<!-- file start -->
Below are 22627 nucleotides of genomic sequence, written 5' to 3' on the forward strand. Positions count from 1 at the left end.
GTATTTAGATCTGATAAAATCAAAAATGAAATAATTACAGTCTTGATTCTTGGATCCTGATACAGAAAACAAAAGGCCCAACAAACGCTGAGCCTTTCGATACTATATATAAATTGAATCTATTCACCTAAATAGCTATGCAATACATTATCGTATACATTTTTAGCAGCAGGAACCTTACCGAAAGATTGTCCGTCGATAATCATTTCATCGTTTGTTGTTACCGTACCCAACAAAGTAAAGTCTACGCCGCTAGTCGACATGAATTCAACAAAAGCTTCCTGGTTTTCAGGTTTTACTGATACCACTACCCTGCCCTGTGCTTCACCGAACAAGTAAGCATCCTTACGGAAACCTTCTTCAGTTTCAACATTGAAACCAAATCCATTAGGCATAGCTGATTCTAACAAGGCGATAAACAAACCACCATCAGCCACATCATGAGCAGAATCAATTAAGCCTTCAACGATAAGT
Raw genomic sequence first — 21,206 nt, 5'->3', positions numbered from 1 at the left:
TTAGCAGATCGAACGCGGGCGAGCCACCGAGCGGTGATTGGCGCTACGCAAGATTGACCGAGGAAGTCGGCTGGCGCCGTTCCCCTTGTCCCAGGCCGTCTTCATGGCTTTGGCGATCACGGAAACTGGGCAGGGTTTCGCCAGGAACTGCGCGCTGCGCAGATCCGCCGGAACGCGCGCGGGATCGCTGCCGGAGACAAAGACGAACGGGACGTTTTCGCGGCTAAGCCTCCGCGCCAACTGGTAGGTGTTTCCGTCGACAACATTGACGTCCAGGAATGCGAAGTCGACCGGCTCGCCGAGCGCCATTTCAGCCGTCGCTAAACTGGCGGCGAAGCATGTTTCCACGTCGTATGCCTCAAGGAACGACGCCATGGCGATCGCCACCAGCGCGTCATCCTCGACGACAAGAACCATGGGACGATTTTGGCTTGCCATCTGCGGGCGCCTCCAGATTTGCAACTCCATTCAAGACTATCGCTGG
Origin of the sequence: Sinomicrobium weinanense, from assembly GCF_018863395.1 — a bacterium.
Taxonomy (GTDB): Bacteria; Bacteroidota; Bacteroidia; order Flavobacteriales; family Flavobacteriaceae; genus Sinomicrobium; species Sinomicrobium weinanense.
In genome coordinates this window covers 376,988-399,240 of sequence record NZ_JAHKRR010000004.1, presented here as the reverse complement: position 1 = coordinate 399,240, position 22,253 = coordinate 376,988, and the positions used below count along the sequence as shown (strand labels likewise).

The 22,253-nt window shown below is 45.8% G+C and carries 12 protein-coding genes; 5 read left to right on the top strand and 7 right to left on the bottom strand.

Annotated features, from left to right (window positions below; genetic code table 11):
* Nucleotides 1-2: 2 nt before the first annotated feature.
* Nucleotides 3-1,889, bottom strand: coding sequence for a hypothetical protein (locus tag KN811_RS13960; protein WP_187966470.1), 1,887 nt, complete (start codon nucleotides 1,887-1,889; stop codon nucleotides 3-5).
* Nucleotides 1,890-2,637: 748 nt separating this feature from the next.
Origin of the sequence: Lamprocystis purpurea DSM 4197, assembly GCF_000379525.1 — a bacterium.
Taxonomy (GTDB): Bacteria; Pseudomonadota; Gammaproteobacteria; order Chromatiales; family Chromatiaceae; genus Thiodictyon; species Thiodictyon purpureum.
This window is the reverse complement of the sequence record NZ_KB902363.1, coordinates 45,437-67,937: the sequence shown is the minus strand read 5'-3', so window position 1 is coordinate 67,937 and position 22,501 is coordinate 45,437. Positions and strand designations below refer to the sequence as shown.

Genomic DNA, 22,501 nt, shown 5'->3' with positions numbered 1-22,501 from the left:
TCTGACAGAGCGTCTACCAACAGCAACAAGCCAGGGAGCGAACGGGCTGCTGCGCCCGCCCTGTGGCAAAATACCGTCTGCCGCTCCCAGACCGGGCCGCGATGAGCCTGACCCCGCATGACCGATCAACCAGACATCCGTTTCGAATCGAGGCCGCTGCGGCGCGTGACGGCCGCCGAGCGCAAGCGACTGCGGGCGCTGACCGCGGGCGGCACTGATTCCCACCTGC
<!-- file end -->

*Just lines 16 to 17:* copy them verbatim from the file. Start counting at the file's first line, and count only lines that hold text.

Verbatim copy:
Genomic DNA, 22,501 nt, shown 5'->3' with positions numbered 1-22,501 from the left:
TCTGACAGAGCGTCTACCAACAGCAACAAGCCAGGGAGCGAACGGGCTGCTGCGCCCGCCCTGTGGCAAAATACCGTCTGCCGCTCCCAGACCGGGCCGCGATGAGCCTGACCCCGCATGACCGATCAACCAGACATCCGTTTCGAATCGAGGCCGCTGCGGCGCGTGACGGCCGCCGAGCGCAAGCGACTGCGGGCGCTGACCGCGGGCGGCACTGATTCCCACCTGC